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This story was corrected at 1:05 p.m. July 2, 2013.

Though it dominates the country’s airwaves like no other game, some people view football as an endangered sport. Mounting scrutiny concerning the lasting impact of concussions has thrown the National Football League into a ceaseless pot of controversy, calling into question the long-term stability of a game that risks the health of everyone playing it.

Fairfax County has emerged near the forefront of a recent movement to preserve and enhance the game of football through improved instruction at the youth level. Last year, local coaches fell in step with Heads Up Football, a national youth program aimed at improving tackling techniques to foster a safer game. This summer, they’re setting the tone for the rest of country by making sure every coach in the area is intimately familiar with the correct ways to teach their kids about the sport’s most critical fundamentals.

After becoming one of three districts across the country to run pilot programs with Heads Up last summer, Fairfax County Public Schools distinguished itself this summer as the first district to make Heads Up training mandatory for all of its high school football coaches. Centreville High varsity coach Chris Haddock and former Annandale High coach Dick Adams have led the charge, running clinics throughout the summer to teach local coaches proper methods of ingraining sound tackling techniques that keep the head out of play.

The Heads Up program is an initiative of USA Football, the national governing body of American football at the youth and amateur levels. An independent nonprofit supported by the NFL, USA Football created Heads Up to encourage proper instruction of safe techniques at the grassroots level and ease concerns of parents hesitant about the game’s inherent risks.

Haddock and Adams completed a nationally accredited certification program at USA Football headquarters in Indianapolis to become USA Football Master Trainers. They are now making sure that every high school in the Northern Region has at least one player safety coach who will take what they’ve learned in coaches’ training clinics to the rest of the coaches at their respective schools.

“I think number one, it’s going to make football safer for kids that are playing it,” Haddock said. “We have a lot of smart people in the world, but we haven’t come up with a helmet that stops concussions, and we haven’t come up with shoulder pads that stop shoulder injuries. So we have to develop fundamentals and techniques that are safer. I think this program achieves that.”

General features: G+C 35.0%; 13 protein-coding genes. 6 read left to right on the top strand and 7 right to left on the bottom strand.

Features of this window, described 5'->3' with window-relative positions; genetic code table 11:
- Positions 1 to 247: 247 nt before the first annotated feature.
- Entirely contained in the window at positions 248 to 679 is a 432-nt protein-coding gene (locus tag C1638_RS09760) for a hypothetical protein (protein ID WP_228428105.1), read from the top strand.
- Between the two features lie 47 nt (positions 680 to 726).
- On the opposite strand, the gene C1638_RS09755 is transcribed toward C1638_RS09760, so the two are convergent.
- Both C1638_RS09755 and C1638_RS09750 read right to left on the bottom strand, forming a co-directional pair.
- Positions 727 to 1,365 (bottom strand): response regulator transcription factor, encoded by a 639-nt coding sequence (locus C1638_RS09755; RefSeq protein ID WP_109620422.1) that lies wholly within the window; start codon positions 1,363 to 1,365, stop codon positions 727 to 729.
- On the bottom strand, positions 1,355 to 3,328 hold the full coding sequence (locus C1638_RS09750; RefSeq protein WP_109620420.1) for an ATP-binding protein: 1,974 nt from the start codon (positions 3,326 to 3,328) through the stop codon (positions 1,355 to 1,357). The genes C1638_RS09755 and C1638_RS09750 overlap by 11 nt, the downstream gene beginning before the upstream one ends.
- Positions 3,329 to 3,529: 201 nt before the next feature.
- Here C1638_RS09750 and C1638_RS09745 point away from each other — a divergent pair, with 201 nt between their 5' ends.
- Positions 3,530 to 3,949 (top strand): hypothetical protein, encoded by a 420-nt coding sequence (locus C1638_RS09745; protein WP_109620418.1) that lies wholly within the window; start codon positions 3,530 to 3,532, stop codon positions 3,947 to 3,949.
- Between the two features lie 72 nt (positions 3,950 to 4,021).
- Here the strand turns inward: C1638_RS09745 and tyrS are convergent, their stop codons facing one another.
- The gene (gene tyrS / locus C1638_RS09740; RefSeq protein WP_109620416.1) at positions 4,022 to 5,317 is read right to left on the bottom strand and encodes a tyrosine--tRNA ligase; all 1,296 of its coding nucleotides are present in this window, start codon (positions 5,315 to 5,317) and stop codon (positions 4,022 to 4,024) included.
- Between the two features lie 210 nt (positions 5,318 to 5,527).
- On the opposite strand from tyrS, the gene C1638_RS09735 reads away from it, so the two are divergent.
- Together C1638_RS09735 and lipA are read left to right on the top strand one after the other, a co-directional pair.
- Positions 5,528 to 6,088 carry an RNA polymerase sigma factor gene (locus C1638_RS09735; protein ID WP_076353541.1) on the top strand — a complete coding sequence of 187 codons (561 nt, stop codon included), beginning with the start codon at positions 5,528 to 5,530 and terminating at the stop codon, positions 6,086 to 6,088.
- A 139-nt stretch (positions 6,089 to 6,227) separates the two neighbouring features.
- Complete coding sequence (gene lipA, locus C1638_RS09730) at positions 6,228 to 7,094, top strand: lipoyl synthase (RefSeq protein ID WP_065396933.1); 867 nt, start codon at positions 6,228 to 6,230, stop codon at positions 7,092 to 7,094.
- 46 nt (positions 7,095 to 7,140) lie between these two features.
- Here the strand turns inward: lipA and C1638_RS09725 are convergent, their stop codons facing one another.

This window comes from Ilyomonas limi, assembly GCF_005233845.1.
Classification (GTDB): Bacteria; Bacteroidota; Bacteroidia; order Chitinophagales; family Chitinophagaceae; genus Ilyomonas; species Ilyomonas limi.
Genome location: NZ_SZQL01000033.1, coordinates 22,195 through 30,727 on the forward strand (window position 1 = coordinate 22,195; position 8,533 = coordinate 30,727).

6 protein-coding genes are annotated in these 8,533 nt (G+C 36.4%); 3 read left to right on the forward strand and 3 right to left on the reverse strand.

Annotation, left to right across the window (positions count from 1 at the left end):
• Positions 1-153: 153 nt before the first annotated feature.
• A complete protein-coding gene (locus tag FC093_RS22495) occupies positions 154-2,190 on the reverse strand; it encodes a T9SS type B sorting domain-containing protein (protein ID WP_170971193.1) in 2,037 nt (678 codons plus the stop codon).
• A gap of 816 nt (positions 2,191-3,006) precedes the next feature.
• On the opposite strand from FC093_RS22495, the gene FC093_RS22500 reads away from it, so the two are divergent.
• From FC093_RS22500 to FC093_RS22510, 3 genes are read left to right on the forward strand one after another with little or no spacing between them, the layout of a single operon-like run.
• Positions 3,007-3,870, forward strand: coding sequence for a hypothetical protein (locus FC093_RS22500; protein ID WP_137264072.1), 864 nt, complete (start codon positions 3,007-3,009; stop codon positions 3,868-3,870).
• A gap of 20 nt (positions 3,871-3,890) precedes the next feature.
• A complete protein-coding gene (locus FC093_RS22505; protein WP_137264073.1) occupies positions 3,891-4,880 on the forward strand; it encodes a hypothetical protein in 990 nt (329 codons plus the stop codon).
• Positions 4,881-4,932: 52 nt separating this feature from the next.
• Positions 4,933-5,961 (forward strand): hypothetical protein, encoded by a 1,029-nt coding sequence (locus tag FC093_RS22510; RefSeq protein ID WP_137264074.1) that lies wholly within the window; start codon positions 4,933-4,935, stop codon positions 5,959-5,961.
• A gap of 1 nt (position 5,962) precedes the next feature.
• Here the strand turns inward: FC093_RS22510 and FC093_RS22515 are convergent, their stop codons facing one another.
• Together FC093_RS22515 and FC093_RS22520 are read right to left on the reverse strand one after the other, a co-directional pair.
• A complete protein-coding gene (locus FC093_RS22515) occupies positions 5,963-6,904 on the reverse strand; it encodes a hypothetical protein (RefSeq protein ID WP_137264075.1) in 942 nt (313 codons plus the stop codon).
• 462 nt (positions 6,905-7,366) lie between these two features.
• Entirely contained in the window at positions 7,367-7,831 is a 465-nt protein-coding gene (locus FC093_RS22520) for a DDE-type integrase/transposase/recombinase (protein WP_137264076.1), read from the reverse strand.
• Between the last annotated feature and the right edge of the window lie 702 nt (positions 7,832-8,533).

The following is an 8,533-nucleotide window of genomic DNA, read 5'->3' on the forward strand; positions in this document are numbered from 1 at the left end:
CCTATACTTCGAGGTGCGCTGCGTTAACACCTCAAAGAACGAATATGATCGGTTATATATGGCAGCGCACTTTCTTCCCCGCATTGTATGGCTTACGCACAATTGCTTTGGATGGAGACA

Haddock led a Player Safety Clinic for about 50 Northern Region coaches on June 1, then another one a week later at Centreville High School for over 30 youth coaches from around the state. The clinics focused mostly on concussion awareness and tackling training, while also touching on helmet and shoulder pad fitting. Coaches took the field to practice the same drills they will be using with their players, making sure to keep their eyes up so that their heads don’t lead into tackles.

“In the clinic we actually did the drill, so we know what to expect the kids to do,” said Tim DiVecchia, a youth coach in his seventh year coaching SYA football. “A lot of times we’ll just sit there and look at a chalkboard and videos and diagrams, but this was immersive. You put the coaches in the drills and point out things to know what to look for.”

According to DiVecchia, the key to the whole program is the establishment of a consistent instructional framework that will keep players and coaches across all teams on the same page going forward. In the past, kids have gone from one coach to the next and been forced to learn new terminology along the way. The mixture of different techniques and terminology can create confusion for young players and lead to inconsistencies that only worsen over time.

Going into year two of his involvement with Heads Up, DiVecchia hopes that the techniques he’s teaching will become second nature to his players.

“Some of the kids last year were new, but it wasn’t like they were thinking. They knew what they had to do,” DiVecchia said. “Whether their bodies would respond or not was just a matter of how much practice they got. Going into our second year here at SYA, we expect a lot of our kids to come in already knowing all the terminology, and they should be that much farther ahead having that extra year.”

Coaches like DiVecchia, Haddock and Adams have also spent time reaching out to parents to educate them about the safety benefits of Heads Up. Haddock makes a point of dispelling misinformation about football’s dangers, saying that the highest rate of concussions in youth sports actually occurs in girls soccer and that the highest rate of concussions in the U.S. stems from bike accidents, not football injuries.

“What’s a key element as well is that there are parents who sit in the stands who really don’t know a whole lot about football,” Haddock said. “I think involving parents with what’s going on in this program is a key element to allaying a lot of concerns and to ensure that people really feel comfortable not only with the fundamentals and all the different techniques, but that their coaches know what they’re doing. That gives great peace of mind to a lot of parents that may not know a whole lot about it.”

Haddock, who was prevented by his parents from participating in youth football in the 1970’s due to a lack of trust in inexperienced coaches, believes that programs like Heads Up will combine with advancements in sports medicine to keep football from going away anytime soon.

“I want to see football perpetuate and continue and flourish, and I think this program is going to be a big part of that,” he said.

Correction: The original version of this article included the wrong name of the certification training program Chris Haddock and Dick Adams completed.